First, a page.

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Dungeons & Dragons 3e: The Crypt of St Bethesda

The Crypt of St Bethesda

This is an adventure to drop on your party when they think they are safe relaxing and drinking the profits of their latest exploits in a city somewhere in your campaign world (it needs only be large enough to have reasonably powerful law enforcement!). The Player Introduction, printed on the cover of the module, sets the scene: after a good evening carousing, the party is making their way home taking a short cut through or near a cemetary. Probably a bit tipsy they fall over a corpse... just as a patrol comes upon them and promptly accuses them of murder!

The DM Introduction continues setting the scene and explains what is really going on. There is also advice on what to do if the party does not immediately leap into action to investigate with the hope of clearing their names. Basically whatever they do, their only options are to get killed on the spot, to rot in gaol until executed or to investigate a slime trail from the body leading somewhere in the bowels of a nearby abandoned cathedral. Assuming that they are true adventurers and choose the latter option, the adventure text begins as they enter the cathedral cellars.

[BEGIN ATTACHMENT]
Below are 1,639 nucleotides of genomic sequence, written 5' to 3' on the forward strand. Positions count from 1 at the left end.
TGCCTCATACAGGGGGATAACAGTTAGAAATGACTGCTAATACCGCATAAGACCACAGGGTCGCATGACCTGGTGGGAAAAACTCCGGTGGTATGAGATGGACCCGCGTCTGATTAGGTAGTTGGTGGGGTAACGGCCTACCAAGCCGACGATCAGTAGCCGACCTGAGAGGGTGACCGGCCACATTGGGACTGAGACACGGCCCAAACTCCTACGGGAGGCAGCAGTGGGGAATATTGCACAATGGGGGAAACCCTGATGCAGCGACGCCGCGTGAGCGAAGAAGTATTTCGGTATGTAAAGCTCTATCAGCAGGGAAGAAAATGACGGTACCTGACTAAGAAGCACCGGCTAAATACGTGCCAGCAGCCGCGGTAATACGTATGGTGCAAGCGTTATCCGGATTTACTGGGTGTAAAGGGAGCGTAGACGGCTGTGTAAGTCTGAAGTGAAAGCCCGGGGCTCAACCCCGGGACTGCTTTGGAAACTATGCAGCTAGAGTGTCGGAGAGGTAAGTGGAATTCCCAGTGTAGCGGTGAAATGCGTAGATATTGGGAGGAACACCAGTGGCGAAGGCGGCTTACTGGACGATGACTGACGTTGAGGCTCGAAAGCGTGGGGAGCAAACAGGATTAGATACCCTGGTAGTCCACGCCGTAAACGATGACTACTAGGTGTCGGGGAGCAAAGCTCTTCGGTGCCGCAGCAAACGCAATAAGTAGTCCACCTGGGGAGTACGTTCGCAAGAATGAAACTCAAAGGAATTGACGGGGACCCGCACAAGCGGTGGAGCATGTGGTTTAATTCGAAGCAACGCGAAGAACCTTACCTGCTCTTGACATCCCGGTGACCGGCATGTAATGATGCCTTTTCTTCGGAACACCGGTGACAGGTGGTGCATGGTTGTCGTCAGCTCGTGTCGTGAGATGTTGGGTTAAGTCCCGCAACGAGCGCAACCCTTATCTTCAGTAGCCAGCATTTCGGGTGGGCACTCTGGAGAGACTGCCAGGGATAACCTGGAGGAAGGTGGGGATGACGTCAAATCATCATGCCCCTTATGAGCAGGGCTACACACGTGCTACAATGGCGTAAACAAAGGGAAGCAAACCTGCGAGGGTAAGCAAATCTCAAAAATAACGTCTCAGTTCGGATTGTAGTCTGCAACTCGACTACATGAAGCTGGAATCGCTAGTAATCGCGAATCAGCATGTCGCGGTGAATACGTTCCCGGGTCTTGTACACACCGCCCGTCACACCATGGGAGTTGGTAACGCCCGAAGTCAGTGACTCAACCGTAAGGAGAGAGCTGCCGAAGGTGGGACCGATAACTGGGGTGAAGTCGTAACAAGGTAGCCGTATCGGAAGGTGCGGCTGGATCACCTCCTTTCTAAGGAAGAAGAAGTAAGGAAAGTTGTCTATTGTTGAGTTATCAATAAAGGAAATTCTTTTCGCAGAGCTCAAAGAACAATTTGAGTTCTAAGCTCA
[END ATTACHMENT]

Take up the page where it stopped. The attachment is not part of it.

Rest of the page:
Put it this way, worshippers may have abandoned the cathedral but there is plenty of wildlife down here, and most of it is hostile. A nice clear plan is provided along with concise notes about what is down there, including read-aloud text and appropriate monster stat blocks. Most of the encounters will result in combat, but there are a few limited opportunities to talk rather than fight. A new monster and a new magic item are presented during the adventure, and have complete write-ups at the end should you wish to use them elsewhere.

The scenario ends with a few suggestions for further adventure which could prove interesting, but as it is this should provide an entertaining session just when the party thought that they were not going to be doing any adventuring... rather neat, really!

Return to The Crypt of St Bethesda page.

Reviewed: 15 April 2017